Checkout Local Clubs
Homeschool children can learn and practice vital socialization skills by participating in local clubs. Here are some ideas to consider.
Your local YMCA might have homeschool gym classes during the day for kids of all ages. Or join some interesting classes to participate with large groups and meet new people.
4-H is a youth development and mentoring organization that helps kids learn life skills. Kids involved in 4-H participate in hands-on projects in areas of agriculture, civic engagement, and science. The “learn by doing” philosophy of 4-H also includes adult mentors for your children.
Many U.S. high schools offer JROTC, or Junior Reserve Officers’ Training Corps, during the high school years. This program allows your teens to earn college credit and trains them for future service in the military.
American Heritage Girls
Girls ages 5 to 18 can participate in American Heritage Girls, which is a Christian scouting organization in the United States. They focus on the character qualities in their creed:
As an American Heritage Girl, I promise to be compassionate, helpful, honest, loyal, perseverant, pure, resourceful, respectful, responsible, and reverent.
Trail Life USA
Trail Life USA is a Christian outdoor adventure program for boys in the United States. It gives your sons a great opportunity to have various mentors and best friends wrapped into a scouting experience that is faith-based. They’ll also be able to learn real life skills through this program.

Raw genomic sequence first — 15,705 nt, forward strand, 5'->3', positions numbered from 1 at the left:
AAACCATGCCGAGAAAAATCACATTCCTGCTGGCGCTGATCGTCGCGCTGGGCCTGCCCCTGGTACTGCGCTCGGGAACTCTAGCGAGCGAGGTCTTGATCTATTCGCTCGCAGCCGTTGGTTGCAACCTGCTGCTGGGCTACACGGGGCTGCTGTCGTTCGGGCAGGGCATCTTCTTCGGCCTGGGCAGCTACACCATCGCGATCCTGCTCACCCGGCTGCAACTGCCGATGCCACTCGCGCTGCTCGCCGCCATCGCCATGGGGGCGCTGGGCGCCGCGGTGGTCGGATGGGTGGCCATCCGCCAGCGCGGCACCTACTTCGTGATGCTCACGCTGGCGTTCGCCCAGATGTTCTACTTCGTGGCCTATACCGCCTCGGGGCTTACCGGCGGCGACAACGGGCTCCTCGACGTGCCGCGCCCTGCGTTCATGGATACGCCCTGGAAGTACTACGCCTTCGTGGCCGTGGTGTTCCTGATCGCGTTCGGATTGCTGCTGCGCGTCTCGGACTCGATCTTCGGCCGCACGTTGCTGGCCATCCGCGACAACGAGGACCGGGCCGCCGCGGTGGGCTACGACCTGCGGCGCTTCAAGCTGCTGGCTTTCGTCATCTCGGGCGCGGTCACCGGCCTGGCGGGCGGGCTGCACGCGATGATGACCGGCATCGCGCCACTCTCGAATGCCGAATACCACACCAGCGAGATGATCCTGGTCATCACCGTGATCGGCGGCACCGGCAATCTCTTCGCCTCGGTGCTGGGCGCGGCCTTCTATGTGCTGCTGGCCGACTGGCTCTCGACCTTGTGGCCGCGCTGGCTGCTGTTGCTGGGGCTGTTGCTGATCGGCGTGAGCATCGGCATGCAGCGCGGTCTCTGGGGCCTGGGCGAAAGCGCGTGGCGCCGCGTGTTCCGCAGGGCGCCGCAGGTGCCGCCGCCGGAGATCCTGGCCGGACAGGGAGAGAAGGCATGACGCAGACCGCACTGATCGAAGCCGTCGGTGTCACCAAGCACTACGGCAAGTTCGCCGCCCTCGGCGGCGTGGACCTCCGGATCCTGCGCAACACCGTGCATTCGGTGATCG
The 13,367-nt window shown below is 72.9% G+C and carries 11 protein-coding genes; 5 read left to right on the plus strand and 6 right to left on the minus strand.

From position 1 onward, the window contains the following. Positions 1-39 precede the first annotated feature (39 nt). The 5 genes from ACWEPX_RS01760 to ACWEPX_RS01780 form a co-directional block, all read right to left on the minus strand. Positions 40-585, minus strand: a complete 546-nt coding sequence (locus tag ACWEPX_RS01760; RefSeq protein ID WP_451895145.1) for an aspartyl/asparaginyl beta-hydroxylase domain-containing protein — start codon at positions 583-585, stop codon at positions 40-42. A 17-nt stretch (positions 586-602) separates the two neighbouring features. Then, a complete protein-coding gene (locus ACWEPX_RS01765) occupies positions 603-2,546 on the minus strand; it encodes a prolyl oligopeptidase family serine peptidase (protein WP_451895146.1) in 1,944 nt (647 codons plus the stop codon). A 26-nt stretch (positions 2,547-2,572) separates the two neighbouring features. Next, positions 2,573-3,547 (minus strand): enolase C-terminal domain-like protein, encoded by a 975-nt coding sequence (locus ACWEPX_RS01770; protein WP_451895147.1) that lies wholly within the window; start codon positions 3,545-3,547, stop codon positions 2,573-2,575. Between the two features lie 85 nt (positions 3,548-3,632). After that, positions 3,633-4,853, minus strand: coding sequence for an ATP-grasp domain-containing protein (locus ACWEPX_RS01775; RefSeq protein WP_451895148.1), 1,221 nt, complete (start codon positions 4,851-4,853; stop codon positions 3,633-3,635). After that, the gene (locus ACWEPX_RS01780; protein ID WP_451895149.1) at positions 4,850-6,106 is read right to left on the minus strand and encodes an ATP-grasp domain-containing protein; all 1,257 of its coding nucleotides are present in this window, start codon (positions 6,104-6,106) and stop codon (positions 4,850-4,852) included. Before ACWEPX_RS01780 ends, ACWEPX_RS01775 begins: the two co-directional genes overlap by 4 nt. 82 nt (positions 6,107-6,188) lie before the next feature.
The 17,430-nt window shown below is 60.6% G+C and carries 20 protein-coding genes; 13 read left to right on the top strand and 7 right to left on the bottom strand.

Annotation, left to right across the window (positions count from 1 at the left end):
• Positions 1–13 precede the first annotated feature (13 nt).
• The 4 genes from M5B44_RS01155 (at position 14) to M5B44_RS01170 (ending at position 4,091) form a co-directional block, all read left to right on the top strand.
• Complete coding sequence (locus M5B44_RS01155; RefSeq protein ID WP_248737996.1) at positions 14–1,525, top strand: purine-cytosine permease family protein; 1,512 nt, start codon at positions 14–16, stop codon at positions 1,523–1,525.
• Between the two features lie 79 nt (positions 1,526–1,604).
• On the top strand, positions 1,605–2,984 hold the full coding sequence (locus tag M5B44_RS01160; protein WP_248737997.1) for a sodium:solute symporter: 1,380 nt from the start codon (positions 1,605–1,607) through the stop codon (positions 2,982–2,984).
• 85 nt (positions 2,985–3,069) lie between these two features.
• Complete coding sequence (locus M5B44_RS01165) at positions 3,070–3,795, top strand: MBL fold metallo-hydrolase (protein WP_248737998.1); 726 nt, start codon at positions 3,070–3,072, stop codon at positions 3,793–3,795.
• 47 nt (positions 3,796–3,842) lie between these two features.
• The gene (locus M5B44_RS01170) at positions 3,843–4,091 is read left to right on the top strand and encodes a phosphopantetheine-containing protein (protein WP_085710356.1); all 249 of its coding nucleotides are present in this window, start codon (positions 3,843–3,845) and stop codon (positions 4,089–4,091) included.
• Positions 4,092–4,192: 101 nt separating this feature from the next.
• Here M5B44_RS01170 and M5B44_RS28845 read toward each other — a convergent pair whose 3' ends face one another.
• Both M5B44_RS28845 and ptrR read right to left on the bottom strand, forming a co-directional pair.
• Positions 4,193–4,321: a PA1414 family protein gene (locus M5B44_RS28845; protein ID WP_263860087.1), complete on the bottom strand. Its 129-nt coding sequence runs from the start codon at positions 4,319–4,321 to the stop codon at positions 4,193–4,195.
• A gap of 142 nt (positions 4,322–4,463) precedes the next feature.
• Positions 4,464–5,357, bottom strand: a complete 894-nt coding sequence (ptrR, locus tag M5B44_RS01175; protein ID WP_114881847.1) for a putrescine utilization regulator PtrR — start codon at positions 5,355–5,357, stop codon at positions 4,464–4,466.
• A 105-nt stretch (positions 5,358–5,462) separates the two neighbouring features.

Being plugged in with a local church community is vital. You’ll be able to get to know families and children who share similar worldview and goals with your family. Here are some church activities to get involved in for additional homeschool socialization.
Look for a church near you that offers an AWANA club program. This weekly program is heavy on Bible memorization, but also includes plenty of fun time, games, and socialization opportunities for your kids!
Your older children and teens will benefit greatly from participation in a local church youth group. Not only will they study the Bible together, but they will be able to have good role models and mentors. In addition, some church youth groups participate in social activities or volunteer work, which is great for teens to help them look beyond their needs and help other people.
Homeschool Mom Socialization
Let’s not forget that homeschool moms need socialization too! It’s important to find ways to meet with other moms and recharge your batteries during the school year. Whether that’s going out for coffee with a close friend, participating in a mom book club, or finding a local Bible study, you will benefit greatly from the relationships.
Homeschool socialization is important, but the most important aspect is the right kind of socialization! Homeschooling doesn’t have to put your kids at a disadvantage in social situations. In fact, it can help them grow and mature far beyond what your own experiences were at that age.
It’s a beautiful thing to be confident and compassionate and to know that you’re not going to conform to societal norms. We can give this to our kids through the right kind of socialization.